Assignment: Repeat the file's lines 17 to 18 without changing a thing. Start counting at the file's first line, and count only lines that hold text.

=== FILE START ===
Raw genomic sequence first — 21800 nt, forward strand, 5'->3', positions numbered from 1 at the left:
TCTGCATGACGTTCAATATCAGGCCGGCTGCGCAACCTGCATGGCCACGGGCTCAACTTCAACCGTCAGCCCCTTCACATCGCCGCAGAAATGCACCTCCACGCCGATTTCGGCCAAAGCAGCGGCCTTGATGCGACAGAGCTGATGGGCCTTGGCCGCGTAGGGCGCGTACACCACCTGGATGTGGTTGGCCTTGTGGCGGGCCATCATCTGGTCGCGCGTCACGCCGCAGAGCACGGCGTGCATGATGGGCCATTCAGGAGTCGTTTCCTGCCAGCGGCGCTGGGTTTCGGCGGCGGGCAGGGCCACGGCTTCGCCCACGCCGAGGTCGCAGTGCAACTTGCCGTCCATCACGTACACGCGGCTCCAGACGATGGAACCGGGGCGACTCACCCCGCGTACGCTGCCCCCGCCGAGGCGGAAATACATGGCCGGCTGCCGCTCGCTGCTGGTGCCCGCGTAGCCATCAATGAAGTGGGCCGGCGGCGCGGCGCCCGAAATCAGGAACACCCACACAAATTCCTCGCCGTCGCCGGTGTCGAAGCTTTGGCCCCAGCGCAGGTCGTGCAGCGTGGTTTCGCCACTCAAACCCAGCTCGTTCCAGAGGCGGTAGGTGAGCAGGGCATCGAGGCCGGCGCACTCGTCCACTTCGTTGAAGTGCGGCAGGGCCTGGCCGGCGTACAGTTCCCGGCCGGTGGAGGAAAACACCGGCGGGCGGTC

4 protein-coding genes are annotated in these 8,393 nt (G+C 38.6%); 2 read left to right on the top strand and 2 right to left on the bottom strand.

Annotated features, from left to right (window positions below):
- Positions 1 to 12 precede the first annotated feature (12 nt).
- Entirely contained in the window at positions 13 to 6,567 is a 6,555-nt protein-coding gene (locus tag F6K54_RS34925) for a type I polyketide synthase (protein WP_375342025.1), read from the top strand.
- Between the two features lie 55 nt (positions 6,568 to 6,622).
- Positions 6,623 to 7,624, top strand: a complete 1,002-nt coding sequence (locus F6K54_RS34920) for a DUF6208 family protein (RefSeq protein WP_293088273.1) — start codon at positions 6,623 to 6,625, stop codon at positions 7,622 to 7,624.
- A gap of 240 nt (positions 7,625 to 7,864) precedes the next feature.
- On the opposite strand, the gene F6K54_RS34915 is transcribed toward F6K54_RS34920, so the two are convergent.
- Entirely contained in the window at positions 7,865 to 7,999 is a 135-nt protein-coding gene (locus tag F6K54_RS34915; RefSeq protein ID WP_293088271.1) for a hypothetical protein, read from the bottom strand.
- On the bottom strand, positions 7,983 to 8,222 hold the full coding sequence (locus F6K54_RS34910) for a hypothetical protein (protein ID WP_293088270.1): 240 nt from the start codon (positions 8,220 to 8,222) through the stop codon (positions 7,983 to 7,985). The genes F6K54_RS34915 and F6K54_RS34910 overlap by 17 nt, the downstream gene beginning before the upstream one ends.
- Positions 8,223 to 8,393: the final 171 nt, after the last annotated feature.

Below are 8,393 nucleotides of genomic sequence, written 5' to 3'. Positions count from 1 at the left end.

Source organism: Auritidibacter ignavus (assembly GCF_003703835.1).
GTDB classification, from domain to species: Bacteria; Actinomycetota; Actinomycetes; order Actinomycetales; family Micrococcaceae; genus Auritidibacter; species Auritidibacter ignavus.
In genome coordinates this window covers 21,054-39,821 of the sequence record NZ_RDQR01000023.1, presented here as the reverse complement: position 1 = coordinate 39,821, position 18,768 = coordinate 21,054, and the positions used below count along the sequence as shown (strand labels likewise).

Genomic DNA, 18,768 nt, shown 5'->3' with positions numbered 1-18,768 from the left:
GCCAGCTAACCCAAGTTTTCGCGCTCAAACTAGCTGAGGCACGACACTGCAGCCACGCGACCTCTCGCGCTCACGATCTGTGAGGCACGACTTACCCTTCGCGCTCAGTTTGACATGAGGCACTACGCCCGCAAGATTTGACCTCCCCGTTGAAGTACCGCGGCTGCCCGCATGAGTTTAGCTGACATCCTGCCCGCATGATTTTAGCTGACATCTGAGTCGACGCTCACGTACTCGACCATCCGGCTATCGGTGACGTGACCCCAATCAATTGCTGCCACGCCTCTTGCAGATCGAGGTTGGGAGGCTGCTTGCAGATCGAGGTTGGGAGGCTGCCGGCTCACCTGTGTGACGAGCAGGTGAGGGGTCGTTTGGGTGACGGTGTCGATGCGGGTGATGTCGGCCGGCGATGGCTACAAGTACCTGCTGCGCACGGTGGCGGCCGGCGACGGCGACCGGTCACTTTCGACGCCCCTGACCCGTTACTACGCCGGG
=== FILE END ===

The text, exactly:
In genome coordinates this window covers 21,054-39,821 of the sequence record NZ_RDQR01000023.1, presented here as the reverse complement: position 1 = coordinate 39,821, position 18,768 = coordinate 21,054, and the positions used below count along the sequence as shown (strand labels likewise).

Genomic DNA, 18,768 nt, shown 5'->3' with positions numbered 1-18,768 from the left: